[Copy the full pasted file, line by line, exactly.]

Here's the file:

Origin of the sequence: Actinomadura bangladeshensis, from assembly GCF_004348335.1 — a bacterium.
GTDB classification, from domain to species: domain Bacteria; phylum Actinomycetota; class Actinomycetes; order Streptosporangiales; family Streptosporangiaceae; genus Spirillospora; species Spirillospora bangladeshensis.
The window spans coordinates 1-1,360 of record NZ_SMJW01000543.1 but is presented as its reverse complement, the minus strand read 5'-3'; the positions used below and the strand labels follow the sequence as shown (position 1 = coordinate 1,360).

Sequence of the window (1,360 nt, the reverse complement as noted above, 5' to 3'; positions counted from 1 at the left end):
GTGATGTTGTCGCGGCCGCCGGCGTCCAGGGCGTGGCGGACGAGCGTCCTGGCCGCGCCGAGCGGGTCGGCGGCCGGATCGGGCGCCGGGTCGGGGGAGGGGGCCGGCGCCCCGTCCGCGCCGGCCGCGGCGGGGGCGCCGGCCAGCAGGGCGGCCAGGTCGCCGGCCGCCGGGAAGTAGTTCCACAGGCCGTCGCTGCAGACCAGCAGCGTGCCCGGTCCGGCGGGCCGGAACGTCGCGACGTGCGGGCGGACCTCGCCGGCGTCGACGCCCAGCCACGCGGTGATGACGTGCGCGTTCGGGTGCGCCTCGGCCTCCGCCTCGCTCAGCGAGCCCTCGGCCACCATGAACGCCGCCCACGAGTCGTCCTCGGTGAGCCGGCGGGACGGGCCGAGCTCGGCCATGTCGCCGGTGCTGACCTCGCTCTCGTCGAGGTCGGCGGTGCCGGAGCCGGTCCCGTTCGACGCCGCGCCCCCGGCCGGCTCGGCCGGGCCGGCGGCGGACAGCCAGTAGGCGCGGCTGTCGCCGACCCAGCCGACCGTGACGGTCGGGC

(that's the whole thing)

Origin of the sequence: Actinomadura bangladeshensis, from assembly GCF_004348335.1 — a bacterium.
GTDB classification, from domain to species: domain Bacteria; phylum Actinomycetota; class Actinomycetes; order Streptosporangiales; family Streptosporangiaceae; genus Spirillospora; species Spirillospora bangladeshensis.
The window spans coordinates 1-1,360 of record NZ_SMJW01000543.1 but is presented as its reverse complement, the minus strand read 5'-3'; the positions used below and the strand labels follow the sequence as shown (position 1 = coordinate 1,360).

Sequence of the window (1,360 nt, the reverse complement as noted above, 5' to 3'; positions counted from 1 at the left end):
GTGATGTTGTCGCGGCCGCCGGCGTCCAGGGCGTGGCGGACGAGCGTCCTGGCCGCGCCGAGCGGGTCGGCGGCCGGATCGGGCGCCGGGTCGGGGGAGGGGGCCGGCGCCCCGTCCGCGCCGGCCGCGGCGGGGGCGCCGGCCAGCAGGGCGGCCAGGTCGCCGGCCGCCGGGAAGTAGTTCCACAGGCCGTCGCTGCAGACCAGCAGCGTGCCCGGTCCGGCGGGCCGGAACGTCGCGACGTGCGGGCGGACCTCGCCGGCGTCGACGCCCAGCCACGCGGTGATGACGTGCGCGTTCGGGTGCGCCTCGGCCTCCGCCTCGCTCAGCGAGCCCTCGGCCACCATGAACGCCGCCCACGAGTCGTCCTCGGTGAGCCGGCGGGACGGGCCGAGCTCGGCCATGTCGCCGGTGCTGACCTCGCTCTCGTCGAGGTCGGCGGTGCCGGAGCCGGTCCCGTTCGACGCCGCGCCCCCGGCCGGCTCGGCCGGGCCGGCGGCGGACAGCCAGTAGGCGCGGCTGTCGCCGACCCAGCCGACCGTGACGGTCGGGC